Fear of scheduling

I had planned to write before now — really and truly I did — but it took me days to recover from the whirl-wind pace set by my sister and my mother on the East Coast. Before we ever set foot among the too-verdant greenery in the vicinity of the nation’s capital, a week-and-a-half-long itinerary had already been established. My son and I just hung on and hoped for the best. If I listen closely, I’m pretty certain I can hear Tony cry out from the depths of his nap: “No! Please! Not another museum …”

Which is as good a lead-in as any to some musing about parenting style. I’ve never really bothered too much with a formal parenting philosophy — oh sure, I know all about helicopter parenting and the reaction it has sparked in the form of free-range parenting — but I just raise my kid as best I can and don’t worry excessively about what I’m supposed to do.

And my sister is restrained as far as well-educated, urban eastern parents go. She and her husband are pretty laid-back and don’t push their kids to excel, excel, excel. They let them have a good time and do things they enjoy.

But there always seems to be something scheduled. Karate lessons, soccer practice, music lessons, nature camp … And that, of course, is the daily stuff, aside from the very full agenda presented to visiting relatives upon their arrival in the state.

Prodded by my son’s fatigue and growing resistance to planned activities, I was about to mutiny at the end of the week, until it was clear that one of my nephews would mutiny, too, if Tony and I skipped miniature golf in favor of gasping for breath for an hour or two. That ran the risk of ending the visit with a round of recriminations, which I preferred to skip. So off we went, and in fact we had a good time.

But what would we have done by choice …?

Some parents seem to think that an unscheduled afternoon is a lost opportunity, while others think an unscheduled afternoon is a blank slate that can become whatever a kid’s imagination wishes. There’s a certain amount of truth in both approaches, I’m sure. But where my sister prefers more formal activities, with a few hours for fun-with-Legos, I prefer to keep the calendar relatively uncluttered and let Tony fill more time with books and three-way battles among Spider Man, dinosaurs and Jedi Knights.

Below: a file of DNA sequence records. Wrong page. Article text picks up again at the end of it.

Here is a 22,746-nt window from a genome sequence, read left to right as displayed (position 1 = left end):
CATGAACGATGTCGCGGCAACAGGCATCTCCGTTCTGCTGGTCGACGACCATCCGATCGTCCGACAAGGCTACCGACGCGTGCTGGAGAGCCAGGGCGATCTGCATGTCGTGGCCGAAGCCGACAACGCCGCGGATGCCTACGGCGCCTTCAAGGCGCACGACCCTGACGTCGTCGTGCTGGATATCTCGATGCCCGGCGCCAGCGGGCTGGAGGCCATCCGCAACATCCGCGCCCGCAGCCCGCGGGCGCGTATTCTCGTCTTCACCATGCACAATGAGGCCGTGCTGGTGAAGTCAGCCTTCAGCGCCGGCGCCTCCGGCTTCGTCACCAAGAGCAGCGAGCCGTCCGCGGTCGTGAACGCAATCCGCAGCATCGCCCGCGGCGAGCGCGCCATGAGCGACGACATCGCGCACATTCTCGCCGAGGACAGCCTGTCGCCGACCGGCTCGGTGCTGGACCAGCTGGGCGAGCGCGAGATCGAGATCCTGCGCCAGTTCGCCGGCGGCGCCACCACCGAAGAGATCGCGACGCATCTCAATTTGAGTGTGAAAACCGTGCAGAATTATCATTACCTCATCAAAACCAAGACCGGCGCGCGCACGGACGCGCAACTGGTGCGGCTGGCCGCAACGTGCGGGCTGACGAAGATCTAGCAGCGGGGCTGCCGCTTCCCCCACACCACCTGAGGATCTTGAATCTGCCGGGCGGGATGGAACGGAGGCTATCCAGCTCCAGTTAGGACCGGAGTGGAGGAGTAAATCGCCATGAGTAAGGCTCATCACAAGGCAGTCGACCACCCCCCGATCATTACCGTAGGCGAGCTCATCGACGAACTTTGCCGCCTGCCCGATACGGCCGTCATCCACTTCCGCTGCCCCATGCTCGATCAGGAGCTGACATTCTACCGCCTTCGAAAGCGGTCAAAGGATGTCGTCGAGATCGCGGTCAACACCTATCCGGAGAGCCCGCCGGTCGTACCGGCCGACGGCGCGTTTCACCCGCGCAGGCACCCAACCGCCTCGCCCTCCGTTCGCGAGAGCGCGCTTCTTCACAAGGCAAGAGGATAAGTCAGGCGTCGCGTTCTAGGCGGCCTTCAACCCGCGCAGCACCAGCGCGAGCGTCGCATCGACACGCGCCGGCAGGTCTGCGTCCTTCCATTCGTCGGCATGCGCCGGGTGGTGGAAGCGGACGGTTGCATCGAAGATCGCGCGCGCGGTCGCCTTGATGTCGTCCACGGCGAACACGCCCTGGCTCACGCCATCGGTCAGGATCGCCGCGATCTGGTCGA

Part of the difference in styles, I think, has to do with our respective communities. Kids still roam free around me, while meet-ups with friends usually have to be scheduled in my sister’s town. My son and my younger nephew are still too young to be wandering the streets solo, anyway, but the different tones are already set by the culture around us. When kids are unlikely to bump into opportunities for play on their own, the calendar becomes a necessity; if kids wander of their own accord, there’s no reason to fret about playdates.

We talked about that difference in our communities, which led me to ask my mother when I first was trusted out on my own. After a little discussion, we realized that I was darting down the block from our apartment building in the small-ish city of White Plains, New York, crossing the street, and amusing myself with whatever friends I met by the time I was seven or so (my father, in his youth, was tossed out the door of his Bronx apartment at the same age and forbidden to return before dinner).

Oddly, my mother is the uber-scheduler these days.

So, if you live in a community of helicopter-style parents (to use modern terminology), or even just schedulers, you’re likely to become a bit of a scheduler yourself out of sheer necessity. A more free-range environment opens things up a bit.

With the exception of the extremes, I think any well-intentioned approach is likely to end up in a happy and positive childhood, so long as it takes any given child’s individual inclinations and needs into account. That is, there’s no one “right” approach to parenting, so long as you don’t go nuts and/or ignore what your own kids are telling you.

But adjusting to other approaches, however successful they are, can be … exhausting.

Please. No more goddamned museums.

1 Comment »

  • akaGaGa says:

    I think the difference is between parents who require their kids to make their own choices, and parents who determine what would be good for them to do.

    Myself? I was very laid-back, both as parent and child. My summers in rural upstate New York were spent swimming, hiking, and horseback-riding. Rainy days were for reading, and I always needed a block of “do-nothing” time, without the input of anything or anybody.

    I call it my hermit proclivity and require it to this day. I think most kids could do with a little less “doing” time and a little more “thinking” time.

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